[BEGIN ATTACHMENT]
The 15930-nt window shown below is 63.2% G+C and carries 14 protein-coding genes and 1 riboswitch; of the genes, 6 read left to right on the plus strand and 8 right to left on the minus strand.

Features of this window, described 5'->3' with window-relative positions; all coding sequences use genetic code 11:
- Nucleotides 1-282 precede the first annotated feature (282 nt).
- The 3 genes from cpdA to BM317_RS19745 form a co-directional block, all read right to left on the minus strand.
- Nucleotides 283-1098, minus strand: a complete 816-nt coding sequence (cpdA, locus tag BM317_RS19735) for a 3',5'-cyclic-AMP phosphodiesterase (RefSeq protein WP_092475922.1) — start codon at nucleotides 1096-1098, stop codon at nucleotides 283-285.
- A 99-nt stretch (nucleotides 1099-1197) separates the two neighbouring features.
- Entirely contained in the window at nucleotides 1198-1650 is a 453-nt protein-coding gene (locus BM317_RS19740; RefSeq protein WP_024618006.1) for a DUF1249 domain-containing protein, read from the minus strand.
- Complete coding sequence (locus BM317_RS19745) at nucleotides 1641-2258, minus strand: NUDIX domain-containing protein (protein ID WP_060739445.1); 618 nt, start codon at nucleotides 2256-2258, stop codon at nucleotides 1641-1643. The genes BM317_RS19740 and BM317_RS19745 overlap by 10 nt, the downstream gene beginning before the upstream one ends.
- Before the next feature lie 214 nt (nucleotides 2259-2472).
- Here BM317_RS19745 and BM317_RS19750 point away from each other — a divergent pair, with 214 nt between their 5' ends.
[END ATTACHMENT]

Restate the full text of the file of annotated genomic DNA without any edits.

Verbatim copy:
The 15930-nt window shown below is 63.2% G+C and carries 14 protein-coding genes and 1 riboswitch; of the genes, 6 read left to right on the plus strand and 8 right to left on the minus strand.

Features of this window, described 5'->3' with window-relative positions; all coding sequences use genetic code 11:
- Nucleotides 1-282 precede the first annotated feature (282 nt).
- The 3 genes from cpdA to BM317_RS19745 form a co-directional block, all read right to left on the minus strand.
- Nucleotides 283-1098, minus strand: a complete 816-nt coding sequence (cpdA, locus tag BM317_RS19735) for a 3',5'-cyclic-AMP phosphodiesterase (RefSeq protein WP_092475922.1) — start codon at nucleotides 1096-1098, stop codon at nucleotides 283-285.
- A 99-nt stretch (nucleotides 1099-1197) separates the two neighbouring features.
- Entirely contained in the window at nucleotides 1198-1650 is a 453-nt protein-coding gene (locus BM317_RS19740; RefSeq protein WP_024618006.1) for a DUF1249 domain-containing protein, read from the minus strand.
- Complete coding sequence (locus BM317_RS19745) at nucleotides 1641-2258, minus strand: NUDIX domain-containing protein (protein ID WP_060739445.1); 618 nt, start codon at nucleotides 2256-2258, stop codon at nucleotides 1641-1643. The genes BM317_RS19740 and BM317_RS19745 overlap by 10 nt, the downstream gene beginning before the upstream one ends.
- Before the next feature lie 214 nt (nucleotides 2259-2472).
- Here BM317_RS19745 and BM317_RS19750 point away from each other — a divergent pair, with 214 nt between their 5' ends.